“Our fundamental belief is that renewable energy systems should be both functional and aesthetically pleasing,” Osceola Energy says. “All too often we hear that ‘solar is ugly,’ and we stand to challenge that perception. Our motto is ‘solar so beautiful, you’ll want to show it off.’”
Charlton Solar, Charlton, Mass. | 4.4 MW
Constrained by population densities and interconnection capacity, most optimal solar sites in the Northeast have already been developed, leaving more challenging landscapes necessitating site-specific designs. The 4.4-MW Charlton Solar plant in Massachusetts is one of two “managed growth” projects built in 2014 that required creative engineering and operational solutions. Steep slopes and a ledge needed blasting, complex drainage solutions were implemented to control storm water and innovative construction management enabled swift installation on undulating terrain. Despite challenges, Charlton Solar took just five months to complete after acquisition closing. Its success demonstrates solar’s readiness to curb surging energy costs in the region.
Be Like Brit, Grand Goave, Haiti | 30 kW
In January 2010, Britney Gengel, a 19-year-old student from Massachusetts, was killed in the devastating earthquake that struck Haiti while volunteering in one of the country’s local orphanages. To honor Brit, her family started a foundation and built a 22,000-sq-ft, earthquake-proof orphanage shaped in the letter B, for Brit, in Grand Goave, Haiti. Prior to the installation, Be Like Brit got its electricity from the local utility, which was unreliable and cost the organization around $4,000 per month. Enter the solar industry:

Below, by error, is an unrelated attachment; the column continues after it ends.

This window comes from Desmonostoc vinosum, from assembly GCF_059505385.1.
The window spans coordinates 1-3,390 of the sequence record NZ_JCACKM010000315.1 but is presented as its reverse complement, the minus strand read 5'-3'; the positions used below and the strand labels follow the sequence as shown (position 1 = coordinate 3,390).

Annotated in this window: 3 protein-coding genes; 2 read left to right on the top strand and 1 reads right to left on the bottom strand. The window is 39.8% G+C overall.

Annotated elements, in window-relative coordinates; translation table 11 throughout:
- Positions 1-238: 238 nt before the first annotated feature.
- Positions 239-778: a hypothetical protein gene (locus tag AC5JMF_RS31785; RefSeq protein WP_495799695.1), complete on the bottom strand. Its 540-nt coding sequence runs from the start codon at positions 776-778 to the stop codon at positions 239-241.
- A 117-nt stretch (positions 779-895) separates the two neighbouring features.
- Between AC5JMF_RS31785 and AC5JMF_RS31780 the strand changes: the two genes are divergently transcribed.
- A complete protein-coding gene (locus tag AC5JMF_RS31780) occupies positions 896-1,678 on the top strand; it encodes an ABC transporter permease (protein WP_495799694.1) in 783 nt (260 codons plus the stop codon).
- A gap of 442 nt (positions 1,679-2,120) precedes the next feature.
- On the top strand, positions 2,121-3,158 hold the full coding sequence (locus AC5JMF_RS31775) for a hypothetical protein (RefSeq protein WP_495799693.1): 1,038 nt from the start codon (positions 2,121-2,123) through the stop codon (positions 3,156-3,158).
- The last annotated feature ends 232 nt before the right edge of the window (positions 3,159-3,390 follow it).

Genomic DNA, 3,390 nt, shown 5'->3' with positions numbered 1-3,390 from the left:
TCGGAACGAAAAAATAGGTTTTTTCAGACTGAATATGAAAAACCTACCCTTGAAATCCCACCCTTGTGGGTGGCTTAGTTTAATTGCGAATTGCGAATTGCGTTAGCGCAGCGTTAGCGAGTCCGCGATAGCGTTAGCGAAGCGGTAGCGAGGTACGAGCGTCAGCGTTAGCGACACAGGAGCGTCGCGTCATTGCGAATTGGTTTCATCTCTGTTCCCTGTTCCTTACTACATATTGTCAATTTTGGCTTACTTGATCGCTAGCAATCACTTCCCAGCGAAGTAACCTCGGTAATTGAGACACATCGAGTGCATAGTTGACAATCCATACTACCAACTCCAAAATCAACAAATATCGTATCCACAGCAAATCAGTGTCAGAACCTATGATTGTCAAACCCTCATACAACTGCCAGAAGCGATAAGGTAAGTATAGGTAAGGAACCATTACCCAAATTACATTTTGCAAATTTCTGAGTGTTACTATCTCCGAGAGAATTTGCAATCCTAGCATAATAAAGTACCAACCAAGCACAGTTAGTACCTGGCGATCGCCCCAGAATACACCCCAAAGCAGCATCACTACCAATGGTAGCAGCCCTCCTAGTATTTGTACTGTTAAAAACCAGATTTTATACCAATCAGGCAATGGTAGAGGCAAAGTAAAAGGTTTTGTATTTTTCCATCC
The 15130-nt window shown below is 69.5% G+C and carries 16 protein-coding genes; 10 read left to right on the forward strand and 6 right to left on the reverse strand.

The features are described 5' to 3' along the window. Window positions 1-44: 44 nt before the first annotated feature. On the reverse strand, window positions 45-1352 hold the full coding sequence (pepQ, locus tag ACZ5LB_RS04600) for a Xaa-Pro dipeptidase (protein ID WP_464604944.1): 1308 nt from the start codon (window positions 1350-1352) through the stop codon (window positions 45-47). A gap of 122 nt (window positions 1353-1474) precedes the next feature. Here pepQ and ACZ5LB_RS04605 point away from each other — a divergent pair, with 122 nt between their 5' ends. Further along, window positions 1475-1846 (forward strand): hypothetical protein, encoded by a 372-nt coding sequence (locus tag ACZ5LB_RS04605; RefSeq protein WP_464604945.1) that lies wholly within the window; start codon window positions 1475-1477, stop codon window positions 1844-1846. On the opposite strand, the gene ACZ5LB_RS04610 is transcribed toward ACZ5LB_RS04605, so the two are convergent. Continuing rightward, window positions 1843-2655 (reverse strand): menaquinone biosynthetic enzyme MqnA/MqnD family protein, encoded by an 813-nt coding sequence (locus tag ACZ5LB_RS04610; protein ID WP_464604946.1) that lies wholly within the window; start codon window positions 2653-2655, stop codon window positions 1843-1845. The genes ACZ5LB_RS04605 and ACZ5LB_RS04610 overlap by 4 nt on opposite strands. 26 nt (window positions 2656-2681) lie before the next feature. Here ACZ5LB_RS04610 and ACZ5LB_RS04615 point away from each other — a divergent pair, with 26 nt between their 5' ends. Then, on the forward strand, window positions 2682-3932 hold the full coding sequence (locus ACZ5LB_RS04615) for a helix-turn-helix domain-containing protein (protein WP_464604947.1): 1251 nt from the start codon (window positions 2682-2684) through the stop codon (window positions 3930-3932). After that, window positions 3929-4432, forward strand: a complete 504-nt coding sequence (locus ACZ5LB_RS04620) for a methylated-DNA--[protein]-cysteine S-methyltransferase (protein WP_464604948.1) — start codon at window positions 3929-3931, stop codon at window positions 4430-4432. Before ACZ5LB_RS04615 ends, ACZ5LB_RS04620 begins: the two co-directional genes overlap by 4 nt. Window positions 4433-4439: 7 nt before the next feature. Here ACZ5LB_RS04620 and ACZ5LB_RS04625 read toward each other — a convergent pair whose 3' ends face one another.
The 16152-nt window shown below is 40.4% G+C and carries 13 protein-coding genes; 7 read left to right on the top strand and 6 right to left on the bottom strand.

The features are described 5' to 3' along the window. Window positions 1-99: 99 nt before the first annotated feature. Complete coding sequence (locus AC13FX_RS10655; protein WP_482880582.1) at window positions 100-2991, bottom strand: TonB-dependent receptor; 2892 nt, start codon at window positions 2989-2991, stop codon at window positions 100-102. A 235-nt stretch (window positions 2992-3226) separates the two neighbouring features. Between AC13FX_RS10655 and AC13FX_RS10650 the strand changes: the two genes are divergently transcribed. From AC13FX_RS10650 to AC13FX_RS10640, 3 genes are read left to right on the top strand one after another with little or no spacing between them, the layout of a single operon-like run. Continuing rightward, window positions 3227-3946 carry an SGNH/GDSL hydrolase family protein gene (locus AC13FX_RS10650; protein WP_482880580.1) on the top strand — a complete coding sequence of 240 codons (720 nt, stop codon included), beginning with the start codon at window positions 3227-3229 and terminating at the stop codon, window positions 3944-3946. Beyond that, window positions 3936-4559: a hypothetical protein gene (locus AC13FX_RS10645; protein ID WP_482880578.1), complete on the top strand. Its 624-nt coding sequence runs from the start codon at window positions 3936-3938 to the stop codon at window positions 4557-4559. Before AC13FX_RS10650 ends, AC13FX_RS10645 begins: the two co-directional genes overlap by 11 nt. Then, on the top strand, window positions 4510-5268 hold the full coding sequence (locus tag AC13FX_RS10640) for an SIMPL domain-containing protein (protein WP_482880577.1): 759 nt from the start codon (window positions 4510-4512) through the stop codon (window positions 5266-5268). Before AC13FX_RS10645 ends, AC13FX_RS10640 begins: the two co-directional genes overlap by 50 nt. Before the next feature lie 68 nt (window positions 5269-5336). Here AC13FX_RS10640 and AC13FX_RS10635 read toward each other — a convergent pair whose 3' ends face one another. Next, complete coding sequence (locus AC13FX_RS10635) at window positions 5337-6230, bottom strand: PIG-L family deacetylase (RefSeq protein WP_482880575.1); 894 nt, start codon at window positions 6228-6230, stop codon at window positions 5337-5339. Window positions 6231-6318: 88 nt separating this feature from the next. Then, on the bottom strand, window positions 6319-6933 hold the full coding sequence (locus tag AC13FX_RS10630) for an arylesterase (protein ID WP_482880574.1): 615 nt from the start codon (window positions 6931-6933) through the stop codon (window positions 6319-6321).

Solect, along with two local subcontractor partners from Massachusetts, sponsored two installation team members to travel to Haiti to lead the installation. Solect donated 50 solar panels to the orphanage in order to manage construction costs for the organization and ensure that more of the non-profit’s donations could be used to provide care for the children, instead of paying for electricity.
The finished project now provides 60 percent of the electrical needs of the orphanage. The project is one of a kind in that it utilizes large-scale battery storage for a commercial project. The battery system for Be Like Brit consists of 48 two-volt batteries, which is an incredibly large amount of back-up power for a system of this size.
University of Miami Frost School of Music, Coral Gables, Fla. | 71.5 kW
Developers: HOK (Hellmuth, Obata &
Contractors: Skanska USA Building Inc.,
Advanced Green Technologies and Advanced Roofing Inc.
Modules: Canadian Solar
Inverters: SMA America
Designed by award-winning architects Yann Weymouth and HOK, and constructed by Skanska USA, the University of Miami’s new Frost School of Music facility boasts two buildings with 41,089 sq ft of upscale teaching spaces and beautiful curb appeal. Located on UM’s Coral Gables campus, the Patricia Louise Frost Music Studios is seeking to be the first LEED Platinum certified building in the city of Coral Gables, Fla.
Additionally, the completed rooftop solar arrays are built to withstand 180 mph wind speeds, qualified for a 20-year NDL on all penetration flashings from the roofing manufacturer and helped the building qualify for two LEED points in the energy efficiency category.
The completed solar arrays will offset 13 percent of the building’s total energy consumption and produce 101 MWh annually.